Sergei Belski-USA TODAY Sports / USA TODAY Sports
The Calgary Flames were one of the most active clubs this offseason and after jumping out to a 3-1-0 record in the first week of the new season, their biggest risk – acquiring goaltender Mike Smith – looks to be paying off.
After a disappointing exit from the playoffs last season – a four-game sweep at the hands of the Anaheim Ducks – the Flames understood that once again they would need to address their biggest crutch, goaltending.
Elliott and Johnson ultimately failed to give the Flames the confidence they’d been searching for between the pipes since the departure of Miikka Kiprusoff. Despite each going through periods of consistent play, both would always regress back to their normal selves.
In the end, Elliott put up a 26-18-3 record with a 2.55 GAA (23rd among goalies) and a .910 save percentage (tied for 32nd). Meanwhile, Johnson went 18-15-1 with a 2.59 (24th) GAA and a .910 save percentage.
Elliott manned the net in the playoffs where he was even worse, posting a 3.89 GAA and a .880 save percentage.
So this offseason Brad Treliving and Co. made the decision to “upgrade” by acquiring Smith from the Arizona Coyotes for Johnson, prospect Brandon Hickey, and a conditional draft pick.
It seemed like an odd move given that Smith had posted a 2.92 GAA (43rd among goalies) and a save percentage of .914 – only slightly better than both Elliott and Johnson.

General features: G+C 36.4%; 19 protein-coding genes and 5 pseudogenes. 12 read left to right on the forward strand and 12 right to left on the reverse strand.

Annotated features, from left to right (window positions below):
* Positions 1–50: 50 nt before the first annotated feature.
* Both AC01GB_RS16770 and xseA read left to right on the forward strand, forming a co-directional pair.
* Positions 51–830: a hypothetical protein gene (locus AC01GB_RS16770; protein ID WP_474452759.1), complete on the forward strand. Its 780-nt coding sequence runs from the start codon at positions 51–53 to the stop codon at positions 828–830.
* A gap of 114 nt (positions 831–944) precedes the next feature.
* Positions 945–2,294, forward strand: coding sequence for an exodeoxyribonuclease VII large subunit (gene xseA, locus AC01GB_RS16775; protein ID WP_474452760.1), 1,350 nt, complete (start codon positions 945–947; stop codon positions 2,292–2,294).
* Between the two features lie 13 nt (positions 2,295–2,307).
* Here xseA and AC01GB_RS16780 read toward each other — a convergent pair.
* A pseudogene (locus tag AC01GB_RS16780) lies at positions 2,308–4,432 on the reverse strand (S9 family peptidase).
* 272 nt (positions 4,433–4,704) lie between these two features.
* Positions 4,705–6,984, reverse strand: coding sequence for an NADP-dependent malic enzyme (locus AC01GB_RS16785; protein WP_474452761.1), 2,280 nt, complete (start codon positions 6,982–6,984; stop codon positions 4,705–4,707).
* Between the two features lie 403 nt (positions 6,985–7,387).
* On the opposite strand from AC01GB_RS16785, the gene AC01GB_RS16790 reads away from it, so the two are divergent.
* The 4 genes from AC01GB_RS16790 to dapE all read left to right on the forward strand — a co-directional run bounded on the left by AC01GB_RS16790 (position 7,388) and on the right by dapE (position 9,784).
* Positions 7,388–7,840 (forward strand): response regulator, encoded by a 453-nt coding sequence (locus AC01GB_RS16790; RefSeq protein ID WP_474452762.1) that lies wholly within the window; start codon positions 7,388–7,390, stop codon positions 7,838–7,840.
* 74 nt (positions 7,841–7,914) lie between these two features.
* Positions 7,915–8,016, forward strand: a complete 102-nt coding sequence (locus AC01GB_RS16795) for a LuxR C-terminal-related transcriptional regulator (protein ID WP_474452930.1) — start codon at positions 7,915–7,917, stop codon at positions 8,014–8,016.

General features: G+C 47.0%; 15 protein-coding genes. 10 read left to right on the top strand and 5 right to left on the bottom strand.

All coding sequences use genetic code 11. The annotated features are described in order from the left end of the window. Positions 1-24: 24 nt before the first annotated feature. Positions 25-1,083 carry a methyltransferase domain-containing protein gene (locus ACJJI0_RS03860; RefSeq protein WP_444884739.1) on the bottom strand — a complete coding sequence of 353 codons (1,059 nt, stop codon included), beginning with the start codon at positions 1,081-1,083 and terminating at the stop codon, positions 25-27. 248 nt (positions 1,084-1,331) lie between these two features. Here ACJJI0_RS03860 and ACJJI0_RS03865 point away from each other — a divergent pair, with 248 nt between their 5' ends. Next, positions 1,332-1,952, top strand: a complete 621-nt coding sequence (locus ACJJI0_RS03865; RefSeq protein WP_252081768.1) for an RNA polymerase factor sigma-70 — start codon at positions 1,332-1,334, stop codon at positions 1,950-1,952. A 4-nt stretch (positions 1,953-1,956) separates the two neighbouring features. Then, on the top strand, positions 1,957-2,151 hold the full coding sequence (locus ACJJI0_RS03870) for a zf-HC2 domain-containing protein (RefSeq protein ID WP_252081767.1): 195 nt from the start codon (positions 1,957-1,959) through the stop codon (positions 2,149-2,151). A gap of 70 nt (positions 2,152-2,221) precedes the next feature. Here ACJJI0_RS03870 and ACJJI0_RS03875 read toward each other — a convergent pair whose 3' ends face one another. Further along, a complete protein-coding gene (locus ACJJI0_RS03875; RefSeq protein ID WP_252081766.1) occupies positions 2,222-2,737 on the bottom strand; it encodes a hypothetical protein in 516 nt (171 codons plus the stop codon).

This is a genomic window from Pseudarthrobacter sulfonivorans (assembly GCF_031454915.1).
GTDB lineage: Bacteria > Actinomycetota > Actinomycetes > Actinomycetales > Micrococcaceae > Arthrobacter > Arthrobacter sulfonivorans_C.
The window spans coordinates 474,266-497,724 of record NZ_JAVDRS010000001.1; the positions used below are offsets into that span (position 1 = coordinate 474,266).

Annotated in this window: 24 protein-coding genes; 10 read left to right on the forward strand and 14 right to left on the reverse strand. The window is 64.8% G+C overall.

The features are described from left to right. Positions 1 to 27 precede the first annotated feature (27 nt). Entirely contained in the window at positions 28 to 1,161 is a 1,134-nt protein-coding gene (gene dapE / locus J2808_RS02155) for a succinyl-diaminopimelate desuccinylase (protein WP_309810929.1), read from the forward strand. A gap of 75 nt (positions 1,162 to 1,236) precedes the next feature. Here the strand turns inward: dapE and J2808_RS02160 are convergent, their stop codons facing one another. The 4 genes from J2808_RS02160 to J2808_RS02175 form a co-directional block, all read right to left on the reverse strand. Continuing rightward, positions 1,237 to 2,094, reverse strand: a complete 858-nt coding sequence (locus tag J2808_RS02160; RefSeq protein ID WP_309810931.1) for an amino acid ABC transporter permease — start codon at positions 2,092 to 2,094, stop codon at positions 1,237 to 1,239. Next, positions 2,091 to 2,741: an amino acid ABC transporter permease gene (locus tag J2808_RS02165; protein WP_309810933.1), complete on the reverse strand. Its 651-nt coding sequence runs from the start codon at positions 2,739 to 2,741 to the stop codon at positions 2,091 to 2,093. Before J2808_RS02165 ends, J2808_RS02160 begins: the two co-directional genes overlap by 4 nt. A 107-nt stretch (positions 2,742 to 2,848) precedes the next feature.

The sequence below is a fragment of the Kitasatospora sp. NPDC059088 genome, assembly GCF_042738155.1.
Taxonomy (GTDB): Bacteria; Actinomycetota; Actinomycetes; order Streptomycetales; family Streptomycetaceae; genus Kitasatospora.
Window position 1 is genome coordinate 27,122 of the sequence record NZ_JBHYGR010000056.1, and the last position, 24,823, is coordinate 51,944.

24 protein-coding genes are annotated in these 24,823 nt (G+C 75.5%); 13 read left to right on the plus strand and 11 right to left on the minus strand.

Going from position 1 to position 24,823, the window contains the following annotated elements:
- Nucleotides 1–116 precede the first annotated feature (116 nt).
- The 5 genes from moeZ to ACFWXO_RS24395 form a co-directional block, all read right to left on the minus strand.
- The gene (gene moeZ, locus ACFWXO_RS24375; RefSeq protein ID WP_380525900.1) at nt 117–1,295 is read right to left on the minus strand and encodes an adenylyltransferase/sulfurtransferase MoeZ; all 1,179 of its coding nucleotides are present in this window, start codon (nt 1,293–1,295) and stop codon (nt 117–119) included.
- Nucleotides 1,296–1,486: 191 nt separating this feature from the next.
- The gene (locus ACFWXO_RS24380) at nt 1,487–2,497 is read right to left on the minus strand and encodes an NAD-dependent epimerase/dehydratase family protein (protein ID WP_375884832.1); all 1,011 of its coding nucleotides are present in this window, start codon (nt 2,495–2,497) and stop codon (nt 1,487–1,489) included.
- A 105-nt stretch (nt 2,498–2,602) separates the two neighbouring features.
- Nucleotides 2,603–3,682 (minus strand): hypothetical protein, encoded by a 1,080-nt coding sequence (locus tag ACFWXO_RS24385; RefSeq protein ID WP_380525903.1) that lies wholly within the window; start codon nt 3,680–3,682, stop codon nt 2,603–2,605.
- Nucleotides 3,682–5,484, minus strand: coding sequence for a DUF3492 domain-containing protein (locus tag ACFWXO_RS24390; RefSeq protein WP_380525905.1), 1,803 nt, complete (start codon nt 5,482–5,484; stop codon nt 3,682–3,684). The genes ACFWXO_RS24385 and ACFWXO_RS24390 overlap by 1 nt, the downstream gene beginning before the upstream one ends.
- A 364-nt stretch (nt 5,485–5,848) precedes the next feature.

However, if you look at last season’s stats you’ll see Smith faced 1,819 shots, the sixth most in the league, and subsequently turned away the sixth-most shots, averaging 34 saves per 60 minutes. Furthermore, the Coyotes allowed the second-most shots against per game (34.1) and had the worst Corsi-against per 60 minutes with a 61.72 mark.
Fast forward to this season and through four games it would look as if the Flames’ front office knew exactly what it was doing all along.
Smith has been the Flames’ best player putting up a 2.00 GAA, a .950 save percentage, while adding a shutout. In those games, he has made over 40 saves three times and has already faced 160 shots – a league high.
Following Wednesday night’s game against the Kings, head coach Glen Gulutzan noted that the Flames are relying too heavily on the play of Smith.
It means the team has more in the tank up front, but it’s also an insinuation that the team has a newfound trust in a position that’s long been an area of concern.
To the Flames’ brass, this reward was certainly worth the risk
(Photo courtesy: Action Images)